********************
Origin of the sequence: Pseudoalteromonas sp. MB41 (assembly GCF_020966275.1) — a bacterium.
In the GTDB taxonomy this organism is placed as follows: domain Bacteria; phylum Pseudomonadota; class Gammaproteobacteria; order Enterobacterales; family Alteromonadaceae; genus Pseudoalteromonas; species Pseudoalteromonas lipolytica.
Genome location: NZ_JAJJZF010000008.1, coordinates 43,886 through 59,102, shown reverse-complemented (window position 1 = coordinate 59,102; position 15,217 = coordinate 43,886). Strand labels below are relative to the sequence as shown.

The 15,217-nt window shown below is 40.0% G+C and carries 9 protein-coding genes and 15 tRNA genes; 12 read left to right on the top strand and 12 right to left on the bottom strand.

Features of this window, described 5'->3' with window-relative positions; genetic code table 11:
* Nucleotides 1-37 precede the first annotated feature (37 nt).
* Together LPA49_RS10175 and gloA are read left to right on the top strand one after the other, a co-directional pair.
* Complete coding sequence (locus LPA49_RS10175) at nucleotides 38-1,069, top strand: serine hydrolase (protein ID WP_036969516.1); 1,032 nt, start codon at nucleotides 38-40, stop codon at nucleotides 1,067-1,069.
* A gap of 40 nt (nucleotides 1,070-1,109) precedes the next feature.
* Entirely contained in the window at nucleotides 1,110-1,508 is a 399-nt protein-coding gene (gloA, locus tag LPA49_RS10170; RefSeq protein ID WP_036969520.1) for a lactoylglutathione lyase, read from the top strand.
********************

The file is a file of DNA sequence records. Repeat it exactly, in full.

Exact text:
Origin of the sequence: Pseudoalteromonas sp. MB41 (assembly GCF_020966275.1) — a bacterium.
In the GTDB taxonomy this organism is placed as follows: domain Bacteria; phylum Pseudomonadota; class Gammaproteobacteria; order Enterobacterales; family Alteromonadaceae; genus Pseudoalteromonas; species Pseudoalteromonas lipolytica.
Genome location: NZ_JAJJZF010000008.1, coordinates 43,886 through 59,102, shown reverse-complemented (window position 1 = coordinate 59,102; position 15,217 = coordinate 43,886). Strand labels below are relative to the sequence as shown.

The 15,217-nt window shown below is 40.0% G+C and carries 9 protein-coding genes and 15 tRNA genes; 12 read left to right on the top strand and 12 right to left on the bottom strand.

Features of this window, described 5'->3' with window-relative positions; genetic code table 11:
* Nucleotides 1-37 precede the first annotated feature (37 nt).
* Together LPA49_RS10175 and gloA are read left to right on the top strand one after the other, a co-directional pair.
* Complete coding sequence (locus LPA49_RS10175) at nucleotides 38-1,069, top strand: serine hydrolase (protein ID WP_036969516.1); 1,032 nt, start codon at nucleotides 38-40, stop codon at nucleotides 1,067-1,069.
* A gap of 40 nt (nucleotides 1,070-1,109) precedes the next feature.
* Entirely contained in the window at nucleotides 1,110-1,508 is a 399-nt protein-coding gene (gloA, locus tag LPA49_RS10170; RefSeq protein ID WP_036969520.1) for a lactoylglutathione lyase, read from the top strand.